Switching between tasks (and tabs)

Image modified from Elsevier from https://doi.org/10.1016/j.paid.2018.06.023

In another study, we invited participants to our laboratory and presented them with a set of tasks, each in a separate Google Chrome tab. The tabs contained an online article, video, radio broadcast, a Sudoku puzzle, a set of logic problems, and an online game (air-hockey). Participants were asked to perform the tasks in a given time (40 minutes). Importantly, however, they were encouraged to perform the tasks in the most natural way — in the manner, they would perform them at home.

They were instructed that they could switch between unfinished tasks as well as work on one task after another. Also, they were told that the time devoted to each of them, as well as the moment to move to another task, was entirely up to them. We thus made sure that our participants felt free to work in line with their natural preferences. Additionally, a special plug-in registered their activity, so at the end of the experimental session, we could tell how many times a person switched between tabs.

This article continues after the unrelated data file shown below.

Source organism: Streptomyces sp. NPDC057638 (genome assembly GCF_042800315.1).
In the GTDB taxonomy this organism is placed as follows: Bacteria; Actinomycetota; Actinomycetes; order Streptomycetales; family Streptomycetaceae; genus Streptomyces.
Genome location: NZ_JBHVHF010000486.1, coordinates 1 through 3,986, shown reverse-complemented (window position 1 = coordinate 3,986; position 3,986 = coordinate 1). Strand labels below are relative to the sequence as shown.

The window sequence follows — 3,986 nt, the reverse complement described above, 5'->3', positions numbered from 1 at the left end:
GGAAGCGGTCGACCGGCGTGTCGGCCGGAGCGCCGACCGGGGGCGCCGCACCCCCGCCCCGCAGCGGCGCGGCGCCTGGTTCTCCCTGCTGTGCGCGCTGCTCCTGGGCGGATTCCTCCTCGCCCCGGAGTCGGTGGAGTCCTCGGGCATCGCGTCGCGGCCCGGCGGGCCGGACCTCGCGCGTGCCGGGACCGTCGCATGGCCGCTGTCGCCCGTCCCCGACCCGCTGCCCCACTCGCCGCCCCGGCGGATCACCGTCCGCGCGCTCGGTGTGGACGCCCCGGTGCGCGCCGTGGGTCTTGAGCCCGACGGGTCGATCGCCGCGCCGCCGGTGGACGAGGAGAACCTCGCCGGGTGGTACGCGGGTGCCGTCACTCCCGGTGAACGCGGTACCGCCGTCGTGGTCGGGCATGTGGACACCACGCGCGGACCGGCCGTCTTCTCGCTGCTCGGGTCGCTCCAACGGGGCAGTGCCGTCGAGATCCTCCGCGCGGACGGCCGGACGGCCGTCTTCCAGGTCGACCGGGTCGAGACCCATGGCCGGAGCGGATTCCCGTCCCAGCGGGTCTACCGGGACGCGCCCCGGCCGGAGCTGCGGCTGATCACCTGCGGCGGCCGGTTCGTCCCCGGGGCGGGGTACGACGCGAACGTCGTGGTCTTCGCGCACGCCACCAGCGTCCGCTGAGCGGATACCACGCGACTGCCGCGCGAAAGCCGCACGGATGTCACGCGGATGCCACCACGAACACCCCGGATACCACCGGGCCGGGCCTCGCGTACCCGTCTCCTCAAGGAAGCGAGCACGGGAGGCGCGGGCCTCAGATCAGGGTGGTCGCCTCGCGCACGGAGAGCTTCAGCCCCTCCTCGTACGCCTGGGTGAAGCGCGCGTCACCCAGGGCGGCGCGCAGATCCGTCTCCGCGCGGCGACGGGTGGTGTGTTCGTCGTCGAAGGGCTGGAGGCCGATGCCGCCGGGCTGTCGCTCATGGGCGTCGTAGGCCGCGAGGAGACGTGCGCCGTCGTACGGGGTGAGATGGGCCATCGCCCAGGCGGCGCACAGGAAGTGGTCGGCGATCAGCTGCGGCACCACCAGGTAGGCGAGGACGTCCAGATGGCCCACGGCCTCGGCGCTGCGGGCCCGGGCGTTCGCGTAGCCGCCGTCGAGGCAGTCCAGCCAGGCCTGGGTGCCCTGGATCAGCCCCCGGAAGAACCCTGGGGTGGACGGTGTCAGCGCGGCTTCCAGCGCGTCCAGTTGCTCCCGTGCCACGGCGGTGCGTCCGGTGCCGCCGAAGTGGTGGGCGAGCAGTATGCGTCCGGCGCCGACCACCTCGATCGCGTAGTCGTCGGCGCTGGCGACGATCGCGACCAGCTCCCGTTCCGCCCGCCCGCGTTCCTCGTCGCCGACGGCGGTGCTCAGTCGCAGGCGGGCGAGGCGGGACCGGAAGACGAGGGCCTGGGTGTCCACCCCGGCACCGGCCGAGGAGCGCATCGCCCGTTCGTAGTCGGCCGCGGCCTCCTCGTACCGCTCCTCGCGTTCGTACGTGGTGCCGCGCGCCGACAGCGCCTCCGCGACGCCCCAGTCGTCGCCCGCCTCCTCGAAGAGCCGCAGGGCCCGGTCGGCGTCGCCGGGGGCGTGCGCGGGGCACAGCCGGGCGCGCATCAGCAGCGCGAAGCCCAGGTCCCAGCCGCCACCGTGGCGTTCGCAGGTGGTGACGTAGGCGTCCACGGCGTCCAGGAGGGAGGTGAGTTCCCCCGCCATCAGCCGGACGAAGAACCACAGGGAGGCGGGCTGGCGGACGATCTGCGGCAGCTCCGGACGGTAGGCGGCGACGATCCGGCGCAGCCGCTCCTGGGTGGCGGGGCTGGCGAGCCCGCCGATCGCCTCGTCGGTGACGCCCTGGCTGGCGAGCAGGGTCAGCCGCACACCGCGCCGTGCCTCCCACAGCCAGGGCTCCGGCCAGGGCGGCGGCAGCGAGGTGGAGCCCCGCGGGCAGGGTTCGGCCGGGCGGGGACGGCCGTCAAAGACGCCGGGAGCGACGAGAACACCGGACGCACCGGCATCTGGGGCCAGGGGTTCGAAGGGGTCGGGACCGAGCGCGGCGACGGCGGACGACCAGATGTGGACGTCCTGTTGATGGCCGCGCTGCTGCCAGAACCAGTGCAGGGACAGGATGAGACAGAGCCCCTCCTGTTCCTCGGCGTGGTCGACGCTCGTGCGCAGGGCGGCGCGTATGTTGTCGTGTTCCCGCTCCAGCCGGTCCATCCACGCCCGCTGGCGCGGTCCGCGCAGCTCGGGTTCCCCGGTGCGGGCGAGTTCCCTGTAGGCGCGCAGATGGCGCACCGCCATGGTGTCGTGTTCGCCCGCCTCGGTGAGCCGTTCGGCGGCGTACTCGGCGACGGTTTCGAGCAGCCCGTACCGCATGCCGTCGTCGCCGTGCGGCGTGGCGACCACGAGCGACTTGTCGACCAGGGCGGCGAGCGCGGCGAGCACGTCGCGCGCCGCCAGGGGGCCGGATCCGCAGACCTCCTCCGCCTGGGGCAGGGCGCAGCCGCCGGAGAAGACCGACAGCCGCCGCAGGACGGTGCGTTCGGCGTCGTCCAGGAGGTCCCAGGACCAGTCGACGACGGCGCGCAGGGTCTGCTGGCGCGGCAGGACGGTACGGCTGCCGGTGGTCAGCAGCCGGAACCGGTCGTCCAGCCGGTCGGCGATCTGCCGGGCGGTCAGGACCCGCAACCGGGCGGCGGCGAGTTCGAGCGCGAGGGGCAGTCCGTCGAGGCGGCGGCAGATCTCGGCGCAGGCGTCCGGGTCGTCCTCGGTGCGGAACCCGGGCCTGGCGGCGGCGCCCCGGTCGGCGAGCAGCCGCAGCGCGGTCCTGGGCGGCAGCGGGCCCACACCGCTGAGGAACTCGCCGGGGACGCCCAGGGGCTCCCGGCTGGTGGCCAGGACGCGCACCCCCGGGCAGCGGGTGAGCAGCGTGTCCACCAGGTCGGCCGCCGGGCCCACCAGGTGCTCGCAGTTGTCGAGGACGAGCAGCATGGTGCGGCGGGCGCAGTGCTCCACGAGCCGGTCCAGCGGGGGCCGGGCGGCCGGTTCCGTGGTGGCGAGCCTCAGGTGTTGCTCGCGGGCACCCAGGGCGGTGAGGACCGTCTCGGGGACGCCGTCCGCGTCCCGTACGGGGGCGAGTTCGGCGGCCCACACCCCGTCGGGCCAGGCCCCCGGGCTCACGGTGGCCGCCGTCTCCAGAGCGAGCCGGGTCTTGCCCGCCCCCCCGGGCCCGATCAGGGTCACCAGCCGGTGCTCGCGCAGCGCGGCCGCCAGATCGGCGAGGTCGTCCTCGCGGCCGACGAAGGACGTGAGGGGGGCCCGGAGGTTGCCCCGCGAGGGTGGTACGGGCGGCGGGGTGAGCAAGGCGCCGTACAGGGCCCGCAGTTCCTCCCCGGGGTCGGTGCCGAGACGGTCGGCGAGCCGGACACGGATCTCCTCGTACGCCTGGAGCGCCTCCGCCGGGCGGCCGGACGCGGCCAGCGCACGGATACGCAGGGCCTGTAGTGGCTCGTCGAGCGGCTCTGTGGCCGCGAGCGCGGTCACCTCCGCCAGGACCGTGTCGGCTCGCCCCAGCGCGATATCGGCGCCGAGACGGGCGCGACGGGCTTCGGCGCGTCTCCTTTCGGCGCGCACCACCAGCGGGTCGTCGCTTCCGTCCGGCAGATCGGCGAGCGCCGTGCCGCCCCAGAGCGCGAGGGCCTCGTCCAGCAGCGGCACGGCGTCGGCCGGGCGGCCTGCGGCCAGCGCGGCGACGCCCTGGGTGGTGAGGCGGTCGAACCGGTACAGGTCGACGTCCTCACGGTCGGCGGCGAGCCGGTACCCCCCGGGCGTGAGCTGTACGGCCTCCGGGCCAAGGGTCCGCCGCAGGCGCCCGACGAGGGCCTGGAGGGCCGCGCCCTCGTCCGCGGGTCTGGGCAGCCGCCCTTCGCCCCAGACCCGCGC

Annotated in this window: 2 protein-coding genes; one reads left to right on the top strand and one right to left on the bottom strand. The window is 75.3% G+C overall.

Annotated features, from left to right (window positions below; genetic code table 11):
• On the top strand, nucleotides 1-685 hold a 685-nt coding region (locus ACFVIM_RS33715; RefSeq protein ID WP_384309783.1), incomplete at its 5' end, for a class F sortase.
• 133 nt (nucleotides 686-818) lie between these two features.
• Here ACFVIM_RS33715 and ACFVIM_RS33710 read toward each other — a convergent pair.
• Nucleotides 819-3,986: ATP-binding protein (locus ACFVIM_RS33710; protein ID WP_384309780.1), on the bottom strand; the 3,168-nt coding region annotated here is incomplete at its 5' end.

We treated the number of switches as a measure of the degree of multitasking (the more switches, the greater multitasking).

It turned out that those high on the need for closure engaged in fewer switches within the experimental session than those low on the need for closure. This, again, showed the lesser engagement in multitasking in high need for closure individuals.

These findings are described in the article entitled How many things do you (like to) do at once? The relationship between need for closure and multitasking preference and behavior, recently published in the journal Personality and Individual DifferenceThis work was conducted by Ewa Szumowska and Małgorzata Kossowska from Jagiellonian University, and Agnieszka Popławska-Boruc from the SWPS University of Social Sciences and Humanities.

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About The Author

Ewa Szumowska is a cognitive science researcher at Jagiellonian University | UJ · Institute of Psychology.